Top front end Frameworks for Amazing User Experiences

In today’s world, providing a great user experience is key for businesses to succeed online. Users expect websites and apps to be simple, intuitive, and visually appealing, no matter how complex the behind-the-scenes functionality is. Big companies like Netflix, Facebook, and Instagram excel at this thanks to powerful front end framework popularity.

However, with increasing user demands, it can be tricky for developers to choose the best front end framework for their project’s needs. There are many options available, and the right choice depends on factors like performance requirements, scalability needs, team expertise, and more.

To help make this decision easier, in this blog, we have curated a list of some of the top front end frameworks for web development in 2024:

Understanding Frontend Framework

When you visit a website or use a web app, you interact with the front end. This is the part you can see and interact with, like the layout, images, menus, text styles, and where different elements are placed.

A front end framework is a special toolkit that helps developers build this front end part easily. It provides pre-made building blocks that developers can use, instead of coding everything from scratch.

Think of a front end framework like a construction scaffolding. It gives you a solid base to design and construct the interface, using ready-made components as building blocks.

With a front end framework, developers don’t have to code every single element of the interface themselves. The framework comes with pre-built components for common interface elements, like menus, buttons, forms, and more.

This allows developers to work faster and more efficiently. Instead of reinventing the wheel for every project, they can focus on creating unique and engaging user experiences using the framework’s tools.

The front end Framework Landscape: Recent Updates

The front end world keeps evolving, with new frameworks and established ones adapting.

As of 2023-2024:

  • React (Facebook/Meta) remains the most popular, with a strong community and wide adoption.
  • Vue.js continues to be widely used and praised for its simplicity and versatility, especially among smaller teams.
  • Angular (Google) has improved performance and developer experience and is still popular for enterprise-level projects.
  • Svelte and Preact have gained traction for being lightweight and innovative. Svelte has seen steady growth.
  • Once dominant, Ember has declined in popularity but maintains a user base in certain areas.

The landscape is dynamic. New frameworks may emerge, and existing ones will change. Developers must evaluate project needs, team expertise, and long-term goals when choosing a framework.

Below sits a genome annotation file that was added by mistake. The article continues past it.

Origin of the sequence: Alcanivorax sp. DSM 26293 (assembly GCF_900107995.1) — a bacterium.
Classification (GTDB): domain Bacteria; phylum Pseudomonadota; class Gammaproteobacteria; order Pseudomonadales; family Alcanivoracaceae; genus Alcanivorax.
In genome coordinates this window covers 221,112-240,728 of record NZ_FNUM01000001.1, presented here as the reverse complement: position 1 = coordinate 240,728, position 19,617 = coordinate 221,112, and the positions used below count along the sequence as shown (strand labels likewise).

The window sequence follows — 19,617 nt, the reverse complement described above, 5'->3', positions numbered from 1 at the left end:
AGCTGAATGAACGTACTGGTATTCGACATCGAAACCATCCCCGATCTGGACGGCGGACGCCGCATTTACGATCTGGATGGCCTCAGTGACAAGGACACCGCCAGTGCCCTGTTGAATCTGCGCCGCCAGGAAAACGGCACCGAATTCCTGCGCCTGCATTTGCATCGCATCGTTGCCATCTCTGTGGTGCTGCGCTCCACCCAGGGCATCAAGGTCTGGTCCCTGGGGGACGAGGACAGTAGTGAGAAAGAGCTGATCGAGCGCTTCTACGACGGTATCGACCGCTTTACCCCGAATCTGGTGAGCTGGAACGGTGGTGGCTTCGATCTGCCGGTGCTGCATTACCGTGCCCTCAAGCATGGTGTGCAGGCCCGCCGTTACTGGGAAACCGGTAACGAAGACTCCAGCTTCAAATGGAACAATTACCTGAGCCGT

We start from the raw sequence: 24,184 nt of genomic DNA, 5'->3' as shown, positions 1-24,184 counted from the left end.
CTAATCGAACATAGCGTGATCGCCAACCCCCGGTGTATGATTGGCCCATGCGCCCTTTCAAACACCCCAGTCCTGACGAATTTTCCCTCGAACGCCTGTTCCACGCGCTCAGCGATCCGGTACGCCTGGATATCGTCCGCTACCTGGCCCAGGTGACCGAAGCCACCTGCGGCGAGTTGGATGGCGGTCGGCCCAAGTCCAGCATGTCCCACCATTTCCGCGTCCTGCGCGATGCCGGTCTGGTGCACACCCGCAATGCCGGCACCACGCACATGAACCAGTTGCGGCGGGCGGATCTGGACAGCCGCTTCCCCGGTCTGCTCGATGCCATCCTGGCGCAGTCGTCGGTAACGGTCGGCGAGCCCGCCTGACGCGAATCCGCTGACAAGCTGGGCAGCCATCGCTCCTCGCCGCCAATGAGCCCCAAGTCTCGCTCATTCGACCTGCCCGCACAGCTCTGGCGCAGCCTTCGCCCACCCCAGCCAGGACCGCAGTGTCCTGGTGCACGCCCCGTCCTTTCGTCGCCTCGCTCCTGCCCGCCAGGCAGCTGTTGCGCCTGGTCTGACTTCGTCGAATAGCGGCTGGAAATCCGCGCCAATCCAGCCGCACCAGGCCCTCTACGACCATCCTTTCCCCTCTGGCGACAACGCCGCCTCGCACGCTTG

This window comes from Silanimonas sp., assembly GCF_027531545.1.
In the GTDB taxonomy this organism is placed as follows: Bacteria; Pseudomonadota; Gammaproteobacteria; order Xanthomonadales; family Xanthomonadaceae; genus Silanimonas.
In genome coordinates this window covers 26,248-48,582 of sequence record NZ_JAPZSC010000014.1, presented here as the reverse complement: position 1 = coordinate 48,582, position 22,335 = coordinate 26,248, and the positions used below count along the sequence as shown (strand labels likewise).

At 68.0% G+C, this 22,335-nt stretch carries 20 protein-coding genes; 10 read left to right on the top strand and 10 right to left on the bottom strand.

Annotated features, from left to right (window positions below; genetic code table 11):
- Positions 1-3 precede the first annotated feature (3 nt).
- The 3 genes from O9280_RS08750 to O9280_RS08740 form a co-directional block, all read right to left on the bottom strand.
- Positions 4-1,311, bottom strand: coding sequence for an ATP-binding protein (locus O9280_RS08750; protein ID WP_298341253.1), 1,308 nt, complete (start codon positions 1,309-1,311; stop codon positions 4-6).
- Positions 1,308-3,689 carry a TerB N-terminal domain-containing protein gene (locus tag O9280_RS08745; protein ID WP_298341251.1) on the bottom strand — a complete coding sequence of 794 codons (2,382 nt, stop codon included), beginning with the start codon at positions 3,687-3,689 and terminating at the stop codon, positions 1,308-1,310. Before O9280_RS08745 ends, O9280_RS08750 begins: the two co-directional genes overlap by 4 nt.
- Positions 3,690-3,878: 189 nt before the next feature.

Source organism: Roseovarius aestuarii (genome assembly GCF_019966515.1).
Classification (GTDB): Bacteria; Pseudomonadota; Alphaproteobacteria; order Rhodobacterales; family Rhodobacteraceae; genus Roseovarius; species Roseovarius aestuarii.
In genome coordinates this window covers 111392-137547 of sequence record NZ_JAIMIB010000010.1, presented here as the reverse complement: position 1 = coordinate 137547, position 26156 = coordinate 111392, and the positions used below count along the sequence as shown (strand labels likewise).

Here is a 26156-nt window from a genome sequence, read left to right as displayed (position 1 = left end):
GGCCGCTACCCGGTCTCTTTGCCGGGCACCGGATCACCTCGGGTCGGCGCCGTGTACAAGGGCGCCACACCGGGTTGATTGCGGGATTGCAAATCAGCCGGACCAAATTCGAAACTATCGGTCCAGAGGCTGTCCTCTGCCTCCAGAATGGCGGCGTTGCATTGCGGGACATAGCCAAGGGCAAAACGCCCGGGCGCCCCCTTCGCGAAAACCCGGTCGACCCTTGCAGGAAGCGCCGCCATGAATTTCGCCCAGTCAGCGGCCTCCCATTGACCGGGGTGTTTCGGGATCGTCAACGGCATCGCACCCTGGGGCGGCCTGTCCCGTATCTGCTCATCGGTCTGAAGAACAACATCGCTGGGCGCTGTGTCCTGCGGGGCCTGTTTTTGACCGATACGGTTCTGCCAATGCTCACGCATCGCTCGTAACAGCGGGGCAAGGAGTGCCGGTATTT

The Most Popular Front end Toolkits

According to a recent survey, React (64%), Svelte (62%), and Vue.js (53%) got the most positive ratings from developers among all front end frameworks. React has the highest number of developers, 57%, planning to use it again. Vue.js is next at 30%, followed by Angular at 17%.

However, when it comes to new frameworks developers want to learn, Solid (46%), Qwik (46%), and Svelte (45%) are the top three.

Some frameworks haven’t sparked much interest. Ember tops that list with 63% of developers not interested in it, followed by Alpine.js (44%) and Preact (43%).

Let’s take a closer look at the most popular front end toolkits and see what makes them great (or not so great):

  1. React

React is one of the easiest front end toolkits to learn. It was created by Facebook to make it easier to add new features to their apps without breaking things. Now it’s open-source, and one thing that makes React stand out is its virtual DOM, which gives it an awesome performance. It’s a great choice if you expect a lot of traffic and need a solid platform to handle it.

As a tech expert, I would recommend React for projects that involve building single-page websites and progressive web apps (PWAs).


  • Reusable components make it easy for teams to collaborate and use the same building blocks
  • Virtual DOM helps it perform consistently well, even with a lot of updates
  • React hooks allow you to write components without classes, making React easier to learn
  • React has really advanced and useful developer tools


  • With frequent updates, it can be hard to keep documentation up-to-date, making it tricky for beginners to learn
  • JSX, the syntax React uses, can be confusing for newcomers to understand at first
  • React only handles the front end, not the backend
  1. Angular

You can’t have a list of the best front end development frameworks without mentioning Angular. Angular is the only framework on this list that is based on TypeScript. Launched in 2016, Angular was developed by Google to bridge the gap between the increasing technological demands and traditional concepts that were showing limitations.

Unlike React, Angular has a two-way data binding feature. This means there is real-time synchronization between the model and the view, where any change in the model instantly reflects on the view, and vice versa. If your project entails creating mobile or web apps, Angular is an excellent choice! 

Moreover, progressive web apps and multi-page apps may be created with this framework. Companies like BMW, Xbox, Forbes, Blender, and others have deployed applications built with Angular.